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Curr Opin Endocrinol Diabetes Obes. 2012 Aug;19(4):249-54. doi: 10.1097/MED.0b013e328355a2ec.

Clinical islet transplantation: where immunity and metabolism intersect?

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  • 1Colorado Center for Transplantation Care, Research, and Education, University of Colorado, Denver, USA.



The dramatic results of the Edmonton Protocol in 2000 triggered tremendous excitement over the application of pancreatic islet transplantation as a viable approach to achieving consistent insulin independence in type 1 diabetic patients. However, this optimism in the field was tempered by follow-up studies showing frequent attrition of graft function commonly requiring a return to exogenous insulin therapy within 1-3 years after transplant. The purpose of this review is to put these initial studies in perspective and to highlight progress and challenges in this important field.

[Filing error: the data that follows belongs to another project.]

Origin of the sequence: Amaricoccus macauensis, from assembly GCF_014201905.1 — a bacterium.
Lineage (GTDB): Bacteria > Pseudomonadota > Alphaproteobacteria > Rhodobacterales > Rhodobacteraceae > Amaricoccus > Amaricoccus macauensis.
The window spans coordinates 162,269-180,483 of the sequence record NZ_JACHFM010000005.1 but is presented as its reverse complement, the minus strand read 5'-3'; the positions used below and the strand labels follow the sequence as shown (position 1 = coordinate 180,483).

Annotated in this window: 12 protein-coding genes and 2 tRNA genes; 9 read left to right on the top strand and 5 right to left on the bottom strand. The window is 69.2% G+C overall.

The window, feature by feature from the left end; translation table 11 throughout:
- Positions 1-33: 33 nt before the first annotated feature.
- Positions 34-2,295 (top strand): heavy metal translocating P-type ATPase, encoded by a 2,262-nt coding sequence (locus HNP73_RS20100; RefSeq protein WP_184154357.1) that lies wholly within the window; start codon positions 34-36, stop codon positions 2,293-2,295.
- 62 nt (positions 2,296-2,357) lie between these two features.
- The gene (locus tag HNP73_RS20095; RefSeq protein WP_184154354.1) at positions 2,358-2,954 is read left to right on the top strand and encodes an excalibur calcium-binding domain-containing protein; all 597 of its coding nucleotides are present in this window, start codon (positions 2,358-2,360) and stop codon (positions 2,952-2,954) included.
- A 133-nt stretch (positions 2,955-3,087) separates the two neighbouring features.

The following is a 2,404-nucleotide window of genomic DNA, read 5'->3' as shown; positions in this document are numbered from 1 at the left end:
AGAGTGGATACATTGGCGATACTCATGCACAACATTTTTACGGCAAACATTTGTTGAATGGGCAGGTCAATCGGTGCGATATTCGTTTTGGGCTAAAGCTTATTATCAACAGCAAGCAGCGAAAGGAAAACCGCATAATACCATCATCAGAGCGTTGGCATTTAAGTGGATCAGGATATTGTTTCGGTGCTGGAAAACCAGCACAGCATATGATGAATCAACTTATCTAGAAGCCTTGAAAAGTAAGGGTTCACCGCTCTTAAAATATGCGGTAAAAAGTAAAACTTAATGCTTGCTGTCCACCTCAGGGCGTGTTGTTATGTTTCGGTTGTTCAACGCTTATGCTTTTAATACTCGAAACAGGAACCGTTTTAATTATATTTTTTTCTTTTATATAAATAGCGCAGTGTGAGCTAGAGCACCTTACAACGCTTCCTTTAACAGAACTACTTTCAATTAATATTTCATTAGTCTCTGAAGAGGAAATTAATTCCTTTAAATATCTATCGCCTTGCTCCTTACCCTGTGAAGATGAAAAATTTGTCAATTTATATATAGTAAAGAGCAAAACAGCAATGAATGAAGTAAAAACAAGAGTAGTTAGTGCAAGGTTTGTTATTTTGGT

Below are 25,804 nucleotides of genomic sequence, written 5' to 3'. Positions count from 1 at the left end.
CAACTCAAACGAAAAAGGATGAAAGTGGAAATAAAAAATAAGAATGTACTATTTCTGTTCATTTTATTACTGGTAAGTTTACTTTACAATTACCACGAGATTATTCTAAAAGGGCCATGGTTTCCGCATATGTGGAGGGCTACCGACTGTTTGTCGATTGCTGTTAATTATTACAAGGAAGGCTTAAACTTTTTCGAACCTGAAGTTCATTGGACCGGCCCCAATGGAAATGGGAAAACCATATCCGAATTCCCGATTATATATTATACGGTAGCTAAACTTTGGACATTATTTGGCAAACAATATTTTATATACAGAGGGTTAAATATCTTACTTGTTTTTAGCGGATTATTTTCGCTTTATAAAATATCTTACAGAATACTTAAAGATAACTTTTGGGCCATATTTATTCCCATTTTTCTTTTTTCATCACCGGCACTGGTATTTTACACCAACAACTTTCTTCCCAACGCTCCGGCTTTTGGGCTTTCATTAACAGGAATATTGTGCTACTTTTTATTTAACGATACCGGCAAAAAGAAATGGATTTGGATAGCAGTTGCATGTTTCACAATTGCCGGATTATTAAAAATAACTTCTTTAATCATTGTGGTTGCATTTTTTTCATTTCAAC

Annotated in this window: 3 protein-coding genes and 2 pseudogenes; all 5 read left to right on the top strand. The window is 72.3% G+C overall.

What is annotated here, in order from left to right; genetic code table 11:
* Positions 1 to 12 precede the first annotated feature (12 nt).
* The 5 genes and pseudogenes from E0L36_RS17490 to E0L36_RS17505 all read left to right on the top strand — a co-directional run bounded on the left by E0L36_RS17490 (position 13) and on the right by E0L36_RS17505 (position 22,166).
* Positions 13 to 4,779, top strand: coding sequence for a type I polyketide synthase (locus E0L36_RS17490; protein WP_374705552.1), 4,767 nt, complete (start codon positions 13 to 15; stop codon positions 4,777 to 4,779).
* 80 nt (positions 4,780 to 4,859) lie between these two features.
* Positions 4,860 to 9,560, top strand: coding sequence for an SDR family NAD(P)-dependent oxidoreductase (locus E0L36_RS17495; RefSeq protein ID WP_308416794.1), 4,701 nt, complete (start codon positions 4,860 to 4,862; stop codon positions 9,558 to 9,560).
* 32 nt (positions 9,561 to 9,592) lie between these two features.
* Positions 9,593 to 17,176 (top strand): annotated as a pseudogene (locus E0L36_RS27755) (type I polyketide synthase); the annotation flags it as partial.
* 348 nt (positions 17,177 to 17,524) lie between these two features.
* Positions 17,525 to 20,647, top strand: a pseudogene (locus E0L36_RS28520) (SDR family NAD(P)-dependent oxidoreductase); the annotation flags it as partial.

Recent clinical and experimental findings demonstrate a progressive improvement in the function and durability of islet allografts. Induction therapies targeting T lymphocytes and costimulatory pathways have been highly effective at promoting islet transplant function. It is also apparent that islet injury associated with metabolic distress provides a nonimmune barrier to islet transplant outcomes.


Newer therapeutic interventions show great promise for attenuating the adaptive immune response to islet allografts. Also, clarifying the mechanisms of metabolic-related tissue distress may provide additional potential targets for improving islet graft outcomes.

[PubMed - indexed for MEDLINE]
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